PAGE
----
The fact that God forgives us and blesses us when we don’t deserve it, and of course, we never really deserve it, is what makes grace such a risky thing.
Author Philip Yancey, in his book What’s So Amazing About Grace, calls these things loopholes. We all understand loopholes. Webster’s defines a loophole as a means of evading something unpleasant - a hole that provides a means of escape.
Yancey notes that in his book he provides what he calls "a one-sided picture of grace - portraying God as a lovesick father eager to forgive, and grace as a force potent enough to break the chains that bind us. He writes: "depicting grace in such sweeping terms makes people nervous, and I concede that I have skated to the very edge of danger. I have done so because I believe the New Testament does, too."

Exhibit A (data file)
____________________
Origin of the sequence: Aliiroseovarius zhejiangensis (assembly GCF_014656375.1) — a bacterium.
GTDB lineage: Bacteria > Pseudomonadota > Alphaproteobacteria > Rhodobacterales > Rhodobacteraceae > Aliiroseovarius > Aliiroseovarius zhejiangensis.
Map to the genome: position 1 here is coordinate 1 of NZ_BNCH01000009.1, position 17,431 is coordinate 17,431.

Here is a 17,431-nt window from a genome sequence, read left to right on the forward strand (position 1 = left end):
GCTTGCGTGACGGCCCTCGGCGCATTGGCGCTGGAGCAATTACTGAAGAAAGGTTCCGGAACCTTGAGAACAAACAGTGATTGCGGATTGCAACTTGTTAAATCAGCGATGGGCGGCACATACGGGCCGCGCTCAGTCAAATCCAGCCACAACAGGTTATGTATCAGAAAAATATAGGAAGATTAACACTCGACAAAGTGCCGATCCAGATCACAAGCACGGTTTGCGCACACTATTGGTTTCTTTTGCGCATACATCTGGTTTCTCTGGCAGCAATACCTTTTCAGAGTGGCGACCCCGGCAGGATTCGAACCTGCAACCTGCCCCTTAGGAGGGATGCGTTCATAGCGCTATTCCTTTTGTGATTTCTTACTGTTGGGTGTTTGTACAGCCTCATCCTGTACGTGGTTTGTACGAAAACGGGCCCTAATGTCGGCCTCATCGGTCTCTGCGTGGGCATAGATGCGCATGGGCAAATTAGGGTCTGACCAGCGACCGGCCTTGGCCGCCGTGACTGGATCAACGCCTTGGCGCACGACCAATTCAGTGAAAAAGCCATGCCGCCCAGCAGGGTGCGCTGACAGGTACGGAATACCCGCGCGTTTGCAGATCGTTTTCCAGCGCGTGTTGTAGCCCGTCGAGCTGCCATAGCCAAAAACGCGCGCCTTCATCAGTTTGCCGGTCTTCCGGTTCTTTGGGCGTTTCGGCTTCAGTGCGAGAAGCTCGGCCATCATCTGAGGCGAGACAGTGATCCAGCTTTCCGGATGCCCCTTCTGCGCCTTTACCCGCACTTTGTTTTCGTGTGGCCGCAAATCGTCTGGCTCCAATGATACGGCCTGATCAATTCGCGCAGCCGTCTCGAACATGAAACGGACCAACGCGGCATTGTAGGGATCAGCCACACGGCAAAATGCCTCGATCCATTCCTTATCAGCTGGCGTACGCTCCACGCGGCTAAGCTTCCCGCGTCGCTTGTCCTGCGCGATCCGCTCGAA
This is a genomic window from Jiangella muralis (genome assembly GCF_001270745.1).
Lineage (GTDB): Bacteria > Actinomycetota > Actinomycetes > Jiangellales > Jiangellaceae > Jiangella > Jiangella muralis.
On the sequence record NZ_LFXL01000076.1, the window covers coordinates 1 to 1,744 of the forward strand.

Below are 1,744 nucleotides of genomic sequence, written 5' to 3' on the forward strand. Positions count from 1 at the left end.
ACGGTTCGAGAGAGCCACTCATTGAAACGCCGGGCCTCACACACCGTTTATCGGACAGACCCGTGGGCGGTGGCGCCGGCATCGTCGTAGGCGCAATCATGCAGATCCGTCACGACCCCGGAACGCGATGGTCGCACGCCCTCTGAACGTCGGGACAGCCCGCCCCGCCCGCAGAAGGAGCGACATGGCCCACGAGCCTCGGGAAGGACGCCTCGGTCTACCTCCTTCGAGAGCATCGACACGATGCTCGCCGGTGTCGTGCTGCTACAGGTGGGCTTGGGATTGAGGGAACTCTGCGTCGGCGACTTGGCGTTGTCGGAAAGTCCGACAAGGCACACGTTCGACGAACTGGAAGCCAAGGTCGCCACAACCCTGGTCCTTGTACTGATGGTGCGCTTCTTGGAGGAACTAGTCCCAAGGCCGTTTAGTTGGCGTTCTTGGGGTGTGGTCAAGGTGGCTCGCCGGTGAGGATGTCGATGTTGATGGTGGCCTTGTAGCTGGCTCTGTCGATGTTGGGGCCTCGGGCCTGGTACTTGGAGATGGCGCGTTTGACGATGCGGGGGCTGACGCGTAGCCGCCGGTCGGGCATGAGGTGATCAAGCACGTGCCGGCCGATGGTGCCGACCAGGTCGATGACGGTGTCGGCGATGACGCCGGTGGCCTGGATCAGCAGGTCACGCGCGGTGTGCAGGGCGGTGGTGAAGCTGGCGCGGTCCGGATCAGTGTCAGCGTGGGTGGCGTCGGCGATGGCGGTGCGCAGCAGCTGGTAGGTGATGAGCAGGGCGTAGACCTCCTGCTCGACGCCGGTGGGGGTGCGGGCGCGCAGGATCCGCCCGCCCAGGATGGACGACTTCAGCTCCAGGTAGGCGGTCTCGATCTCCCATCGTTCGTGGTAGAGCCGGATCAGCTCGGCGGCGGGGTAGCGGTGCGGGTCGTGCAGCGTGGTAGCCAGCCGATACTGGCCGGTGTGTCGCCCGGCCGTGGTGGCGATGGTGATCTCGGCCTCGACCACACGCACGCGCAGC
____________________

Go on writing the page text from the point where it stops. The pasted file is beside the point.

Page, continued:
He then proceeds to tell the story of a friend of his he called Daniel. Daniel was about to leave his wife of 15 years for another woman, someone younger and prettier. He knew the personal and moral consequences of what he was about to do. But he had a larger concern - and he asked his friend "Do you think God can forgive something as awful as I am about to do?"
What a question, huh?
Yancey pondered, "How can I dissuade my friend from committing a terrible mistake if he knows forgiveness lies just around the corner?"
C.S. Lewis quoted Augustine, who said, "God gives where he finds empty hands." Then Lewis noted that a man whose hands are full of parcels can’t receive a gift. Then Yancey wrote: "Grace must be received. Lewis explains that what I have termed grace abuse stems from a confusion of condoning and forgiving. To condone an evil is simply to ignore it, to treat it as if it were good. But forgiveness needs to be accepted, as well as offered, if it is to be complete…and a man who admits no guilt can accept no forgiveness." Ultimately,...Continue reading this sermon illustration (Free with PRO)
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